EU wants to force banks to give cryptos the highest risk rating

Under the new rules of the European Union, banks that own cryptocurrencies are required to assign these digital assets the highest risk rating.

It published bill requires banks to assign a risk weight of 1,250% to all cryptocurrencies they own, meaning they are required to hold the same amount of capital to back their crypto holdings. Nevertheless, these rules have yet to be approved by parliament.

Going forward, banks may need to comply with a wider range of new requirements set out in a Basel Committee on Banking Supervision (BCBS) document published at the end of December 2022 and expected to come into effect in January 2025.

The EU imposes very strict rules on banks

The capital requirements of the Basel Committee differ depending on the type of crypto asset being assessed. According to the documentation, well-known cryptocurrencies such as Bitcoin (BTC) and Ethereum (ETH) are considered Group 2 crypto assets. Group 2 assets are divided by the commission into groups A and B depending on whether they can be traded on regulated public markets via ETFs or other derivatives. Group 2 B assets are assigned a suggested risk weight of 1,250%, while Group 2 A has lower requirements.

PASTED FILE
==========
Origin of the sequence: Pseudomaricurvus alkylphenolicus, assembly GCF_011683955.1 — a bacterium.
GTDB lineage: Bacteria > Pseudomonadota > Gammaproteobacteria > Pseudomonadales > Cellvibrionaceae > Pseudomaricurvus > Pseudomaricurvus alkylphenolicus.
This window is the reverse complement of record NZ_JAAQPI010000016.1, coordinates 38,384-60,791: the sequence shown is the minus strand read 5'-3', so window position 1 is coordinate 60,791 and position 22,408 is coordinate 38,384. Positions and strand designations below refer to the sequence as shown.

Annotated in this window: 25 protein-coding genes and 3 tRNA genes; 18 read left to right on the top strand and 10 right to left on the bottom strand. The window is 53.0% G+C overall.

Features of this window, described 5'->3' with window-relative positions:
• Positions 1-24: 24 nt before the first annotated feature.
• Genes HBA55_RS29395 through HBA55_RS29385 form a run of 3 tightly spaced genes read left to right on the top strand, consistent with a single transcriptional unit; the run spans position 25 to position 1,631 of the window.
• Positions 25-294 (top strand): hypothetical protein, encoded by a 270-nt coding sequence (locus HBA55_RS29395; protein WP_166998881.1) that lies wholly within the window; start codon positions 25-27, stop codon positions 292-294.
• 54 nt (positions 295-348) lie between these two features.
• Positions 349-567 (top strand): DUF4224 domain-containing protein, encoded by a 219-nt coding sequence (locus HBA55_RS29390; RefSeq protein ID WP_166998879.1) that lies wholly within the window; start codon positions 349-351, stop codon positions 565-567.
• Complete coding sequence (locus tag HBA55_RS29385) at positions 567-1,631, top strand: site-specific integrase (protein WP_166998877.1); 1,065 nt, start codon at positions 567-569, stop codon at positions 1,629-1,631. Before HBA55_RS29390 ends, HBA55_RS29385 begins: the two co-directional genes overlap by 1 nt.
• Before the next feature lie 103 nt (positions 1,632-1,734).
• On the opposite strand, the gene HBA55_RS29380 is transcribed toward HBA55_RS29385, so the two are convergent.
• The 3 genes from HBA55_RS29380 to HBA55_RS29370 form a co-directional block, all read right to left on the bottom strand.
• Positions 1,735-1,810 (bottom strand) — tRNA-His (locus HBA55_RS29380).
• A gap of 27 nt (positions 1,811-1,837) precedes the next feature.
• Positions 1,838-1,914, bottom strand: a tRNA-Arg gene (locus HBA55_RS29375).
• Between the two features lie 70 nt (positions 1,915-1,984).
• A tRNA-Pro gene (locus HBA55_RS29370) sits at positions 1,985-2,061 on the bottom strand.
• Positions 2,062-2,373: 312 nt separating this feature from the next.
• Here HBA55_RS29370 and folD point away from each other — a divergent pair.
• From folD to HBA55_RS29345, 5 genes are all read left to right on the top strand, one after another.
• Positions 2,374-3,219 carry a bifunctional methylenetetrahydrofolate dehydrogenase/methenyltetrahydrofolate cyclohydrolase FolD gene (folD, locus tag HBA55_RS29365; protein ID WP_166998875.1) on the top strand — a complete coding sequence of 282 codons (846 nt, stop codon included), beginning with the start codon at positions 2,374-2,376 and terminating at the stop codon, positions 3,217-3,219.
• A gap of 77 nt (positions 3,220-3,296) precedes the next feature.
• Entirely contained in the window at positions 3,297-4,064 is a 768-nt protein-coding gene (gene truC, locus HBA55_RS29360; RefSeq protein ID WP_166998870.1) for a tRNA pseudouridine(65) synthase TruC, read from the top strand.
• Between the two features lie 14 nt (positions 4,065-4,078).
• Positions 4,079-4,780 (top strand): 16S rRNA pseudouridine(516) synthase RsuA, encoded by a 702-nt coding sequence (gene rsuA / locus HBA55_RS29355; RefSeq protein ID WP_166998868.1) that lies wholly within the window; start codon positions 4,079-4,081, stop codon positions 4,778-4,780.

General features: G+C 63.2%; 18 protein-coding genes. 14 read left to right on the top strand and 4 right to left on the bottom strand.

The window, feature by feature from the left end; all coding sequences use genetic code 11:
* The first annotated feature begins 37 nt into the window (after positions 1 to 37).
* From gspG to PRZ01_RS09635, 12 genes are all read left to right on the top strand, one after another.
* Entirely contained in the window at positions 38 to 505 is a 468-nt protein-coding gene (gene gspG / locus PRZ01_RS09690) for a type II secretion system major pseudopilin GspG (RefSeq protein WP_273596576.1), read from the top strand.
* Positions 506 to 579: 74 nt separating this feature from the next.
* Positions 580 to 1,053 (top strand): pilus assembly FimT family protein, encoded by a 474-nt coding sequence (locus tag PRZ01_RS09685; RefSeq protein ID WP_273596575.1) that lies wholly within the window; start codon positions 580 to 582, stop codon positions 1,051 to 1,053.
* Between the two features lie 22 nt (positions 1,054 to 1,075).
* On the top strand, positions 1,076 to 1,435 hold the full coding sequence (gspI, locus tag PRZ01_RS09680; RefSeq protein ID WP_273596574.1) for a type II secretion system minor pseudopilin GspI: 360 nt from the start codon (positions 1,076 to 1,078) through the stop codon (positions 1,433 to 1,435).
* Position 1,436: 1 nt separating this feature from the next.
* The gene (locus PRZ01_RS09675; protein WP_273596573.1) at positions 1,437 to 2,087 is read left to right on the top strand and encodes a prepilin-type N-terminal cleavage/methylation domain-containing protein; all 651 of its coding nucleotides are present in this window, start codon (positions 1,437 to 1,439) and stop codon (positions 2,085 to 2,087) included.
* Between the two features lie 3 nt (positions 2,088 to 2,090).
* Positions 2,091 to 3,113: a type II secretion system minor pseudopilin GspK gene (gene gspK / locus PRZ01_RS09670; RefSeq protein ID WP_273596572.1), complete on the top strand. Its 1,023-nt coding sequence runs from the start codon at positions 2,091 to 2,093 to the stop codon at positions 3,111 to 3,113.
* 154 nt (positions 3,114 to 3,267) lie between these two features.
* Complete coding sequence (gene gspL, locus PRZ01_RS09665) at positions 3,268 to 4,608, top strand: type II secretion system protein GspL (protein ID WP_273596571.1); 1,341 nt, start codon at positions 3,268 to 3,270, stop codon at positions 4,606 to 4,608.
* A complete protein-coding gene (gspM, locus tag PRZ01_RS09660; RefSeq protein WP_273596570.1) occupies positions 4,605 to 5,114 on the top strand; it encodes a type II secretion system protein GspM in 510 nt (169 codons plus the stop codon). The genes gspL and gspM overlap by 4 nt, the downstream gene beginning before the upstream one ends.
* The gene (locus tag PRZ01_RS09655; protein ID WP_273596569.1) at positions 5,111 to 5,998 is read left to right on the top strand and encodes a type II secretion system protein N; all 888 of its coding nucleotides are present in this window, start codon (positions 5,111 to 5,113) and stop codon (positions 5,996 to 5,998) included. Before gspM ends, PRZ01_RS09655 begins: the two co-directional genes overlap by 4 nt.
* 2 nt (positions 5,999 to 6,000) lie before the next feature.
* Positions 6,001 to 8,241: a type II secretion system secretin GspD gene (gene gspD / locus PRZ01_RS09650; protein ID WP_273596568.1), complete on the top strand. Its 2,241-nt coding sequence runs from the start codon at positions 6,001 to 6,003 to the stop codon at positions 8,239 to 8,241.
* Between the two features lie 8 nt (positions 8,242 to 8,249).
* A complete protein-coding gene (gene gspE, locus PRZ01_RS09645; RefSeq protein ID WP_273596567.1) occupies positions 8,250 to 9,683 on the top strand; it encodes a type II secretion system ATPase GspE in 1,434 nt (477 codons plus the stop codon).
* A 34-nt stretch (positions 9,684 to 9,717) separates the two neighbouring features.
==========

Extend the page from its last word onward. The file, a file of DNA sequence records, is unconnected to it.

However, other types of crypto-assets, such as tokenized versions of traditional assets such as stocks, certain types of stablecoins, and possible Central Bank Digital Currencies (CBDCs), will be subject to lower capital requirements and considered part of Group 1.

In addition, under the new rules, there will be strict limits on the amount of ‘Type 2’ cryptocurrencies that banks are allowed to hold on their balance sheets. A bank’s total exposure to Group 2 crypto-assets cannot exceed 2% of the bank’s capital and should generally be less than 1%, under the proposed rules.

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